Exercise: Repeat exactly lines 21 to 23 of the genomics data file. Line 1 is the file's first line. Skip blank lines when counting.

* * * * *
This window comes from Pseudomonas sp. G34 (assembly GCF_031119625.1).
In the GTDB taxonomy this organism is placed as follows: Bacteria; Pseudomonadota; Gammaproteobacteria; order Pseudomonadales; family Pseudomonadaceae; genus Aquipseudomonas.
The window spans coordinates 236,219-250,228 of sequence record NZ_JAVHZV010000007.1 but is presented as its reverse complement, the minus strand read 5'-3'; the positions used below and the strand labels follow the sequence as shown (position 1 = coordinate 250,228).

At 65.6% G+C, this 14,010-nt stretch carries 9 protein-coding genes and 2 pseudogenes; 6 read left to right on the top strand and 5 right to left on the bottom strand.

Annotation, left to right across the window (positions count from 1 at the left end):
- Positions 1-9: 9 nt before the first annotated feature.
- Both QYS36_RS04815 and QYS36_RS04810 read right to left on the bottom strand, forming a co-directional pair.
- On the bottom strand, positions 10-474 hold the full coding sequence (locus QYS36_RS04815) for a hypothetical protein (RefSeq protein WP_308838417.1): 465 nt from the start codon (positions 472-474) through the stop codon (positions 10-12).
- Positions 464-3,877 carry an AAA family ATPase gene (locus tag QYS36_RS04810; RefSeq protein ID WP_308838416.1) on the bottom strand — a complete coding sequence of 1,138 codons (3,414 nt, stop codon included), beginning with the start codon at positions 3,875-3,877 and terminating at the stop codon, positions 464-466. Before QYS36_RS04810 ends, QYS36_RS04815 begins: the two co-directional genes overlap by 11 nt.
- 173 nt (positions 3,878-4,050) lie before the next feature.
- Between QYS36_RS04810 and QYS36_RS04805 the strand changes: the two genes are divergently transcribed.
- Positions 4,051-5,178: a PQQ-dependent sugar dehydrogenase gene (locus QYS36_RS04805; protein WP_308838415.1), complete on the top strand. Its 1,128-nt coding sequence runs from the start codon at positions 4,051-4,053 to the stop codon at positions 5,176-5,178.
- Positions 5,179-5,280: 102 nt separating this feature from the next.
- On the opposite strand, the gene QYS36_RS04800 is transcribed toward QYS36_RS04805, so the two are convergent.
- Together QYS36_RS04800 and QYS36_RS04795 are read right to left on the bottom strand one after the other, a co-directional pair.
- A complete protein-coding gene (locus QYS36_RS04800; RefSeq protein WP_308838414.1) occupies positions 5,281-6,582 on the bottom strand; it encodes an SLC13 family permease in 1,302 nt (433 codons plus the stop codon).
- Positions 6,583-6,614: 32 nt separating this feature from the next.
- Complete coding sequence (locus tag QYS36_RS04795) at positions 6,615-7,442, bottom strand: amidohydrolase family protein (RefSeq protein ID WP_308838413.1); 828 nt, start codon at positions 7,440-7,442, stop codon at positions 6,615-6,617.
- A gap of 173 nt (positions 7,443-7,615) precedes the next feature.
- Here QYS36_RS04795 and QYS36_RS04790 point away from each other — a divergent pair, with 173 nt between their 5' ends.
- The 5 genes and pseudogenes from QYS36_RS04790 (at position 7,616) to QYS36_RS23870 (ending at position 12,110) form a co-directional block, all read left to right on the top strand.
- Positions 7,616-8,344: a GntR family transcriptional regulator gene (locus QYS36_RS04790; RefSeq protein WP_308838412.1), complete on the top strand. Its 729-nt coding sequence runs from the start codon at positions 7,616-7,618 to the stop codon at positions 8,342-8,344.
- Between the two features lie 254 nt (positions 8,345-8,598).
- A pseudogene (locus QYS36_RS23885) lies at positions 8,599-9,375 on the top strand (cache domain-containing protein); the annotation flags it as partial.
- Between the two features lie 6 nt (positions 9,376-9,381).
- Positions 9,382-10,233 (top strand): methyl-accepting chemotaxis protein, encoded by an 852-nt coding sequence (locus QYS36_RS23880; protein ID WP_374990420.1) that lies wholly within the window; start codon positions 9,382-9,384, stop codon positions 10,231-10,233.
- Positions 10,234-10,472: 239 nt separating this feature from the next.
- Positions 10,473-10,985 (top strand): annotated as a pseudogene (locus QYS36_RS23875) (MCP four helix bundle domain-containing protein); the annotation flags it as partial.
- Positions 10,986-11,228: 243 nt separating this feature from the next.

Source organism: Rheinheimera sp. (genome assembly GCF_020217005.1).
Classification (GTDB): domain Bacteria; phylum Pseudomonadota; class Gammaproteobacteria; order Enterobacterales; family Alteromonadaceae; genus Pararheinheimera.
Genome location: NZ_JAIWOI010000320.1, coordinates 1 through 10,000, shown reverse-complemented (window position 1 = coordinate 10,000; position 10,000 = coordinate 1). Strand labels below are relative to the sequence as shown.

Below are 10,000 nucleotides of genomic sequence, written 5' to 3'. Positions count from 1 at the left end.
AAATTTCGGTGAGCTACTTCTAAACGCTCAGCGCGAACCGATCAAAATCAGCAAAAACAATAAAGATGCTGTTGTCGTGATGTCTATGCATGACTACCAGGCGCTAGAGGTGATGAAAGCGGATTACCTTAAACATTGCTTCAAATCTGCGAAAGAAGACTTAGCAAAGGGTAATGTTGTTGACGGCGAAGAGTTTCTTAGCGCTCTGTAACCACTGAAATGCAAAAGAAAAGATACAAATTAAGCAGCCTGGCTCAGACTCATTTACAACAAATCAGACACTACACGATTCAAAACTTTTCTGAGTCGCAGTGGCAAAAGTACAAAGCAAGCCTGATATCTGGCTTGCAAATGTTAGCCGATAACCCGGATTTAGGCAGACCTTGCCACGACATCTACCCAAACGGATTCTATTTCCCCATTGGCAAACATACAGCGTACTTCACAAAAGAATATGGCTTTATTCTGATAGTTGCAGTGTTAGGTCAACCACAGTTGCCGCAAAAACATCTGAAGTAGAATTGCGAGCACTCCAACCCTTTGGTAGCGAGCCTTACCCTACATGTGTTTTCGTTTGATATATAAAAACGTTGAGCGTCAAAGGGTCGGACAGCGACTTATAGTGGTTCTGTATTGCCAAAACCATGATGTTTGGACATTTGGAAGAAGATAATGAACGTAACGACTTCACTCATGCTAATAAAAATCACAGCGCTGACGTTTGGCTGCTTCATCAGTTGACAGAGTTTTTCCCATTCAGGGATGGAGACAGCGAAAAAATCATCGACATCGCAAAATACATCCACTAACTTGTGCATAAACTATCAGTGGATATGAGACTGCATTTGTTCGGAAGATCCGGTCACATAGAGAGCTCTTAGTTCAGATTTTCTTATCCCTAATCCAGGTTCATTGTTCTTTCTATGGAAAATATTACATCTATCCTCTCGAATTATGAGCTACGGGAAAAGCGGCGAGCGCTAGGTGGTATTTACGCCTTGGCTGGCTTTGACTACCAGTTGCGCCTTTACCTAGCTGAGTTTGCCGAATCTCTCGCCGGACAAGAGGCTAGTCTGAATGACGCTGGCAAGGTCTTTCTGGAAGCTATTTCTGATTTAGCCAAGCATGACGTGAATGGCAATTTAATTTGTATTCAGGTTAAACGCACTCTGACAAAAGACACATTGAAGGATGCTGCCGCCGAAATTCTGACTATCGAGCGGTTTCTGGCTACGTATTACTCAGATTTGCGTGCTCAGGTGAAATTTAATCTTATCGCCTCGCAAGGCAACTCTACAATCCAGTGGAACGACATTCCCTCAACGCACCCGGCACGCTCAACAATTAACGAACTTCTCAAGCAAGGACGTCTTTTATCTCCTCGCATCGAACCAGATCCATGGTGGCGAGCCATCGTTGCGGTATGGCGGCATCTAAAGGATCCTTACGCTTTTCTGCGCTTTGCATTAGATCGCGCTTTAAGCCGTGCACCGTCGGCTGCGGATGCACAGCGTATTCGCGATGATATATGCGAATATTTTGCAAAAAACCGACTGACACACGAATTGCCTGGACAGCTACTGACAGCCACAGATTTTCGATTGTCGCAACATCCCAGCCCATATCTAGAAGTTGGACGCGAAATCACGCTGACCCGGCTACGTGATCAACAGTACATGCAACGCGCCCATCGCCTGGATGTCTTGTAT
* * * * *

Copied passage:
- The 5 genes and pseudogenes from QYS36_RS04790 (at position 7,616) to QYS36_RS23870 (ending at position 12,110) form a co-directional block, all read left to right on the top strand.
- Positions 7,616-8,344: a GntR family transcriptional regulator gene (locus QYS36_RS04790; RefSeq protein WP_308838412.1), complete on the top strand. Its 729-nt coding sequence runs from the start codon at positions 7,616-7,618 to the stop codon at positions 8,342-8,344.
- Between the two features lie 254 nt (positions 8,345-8,598).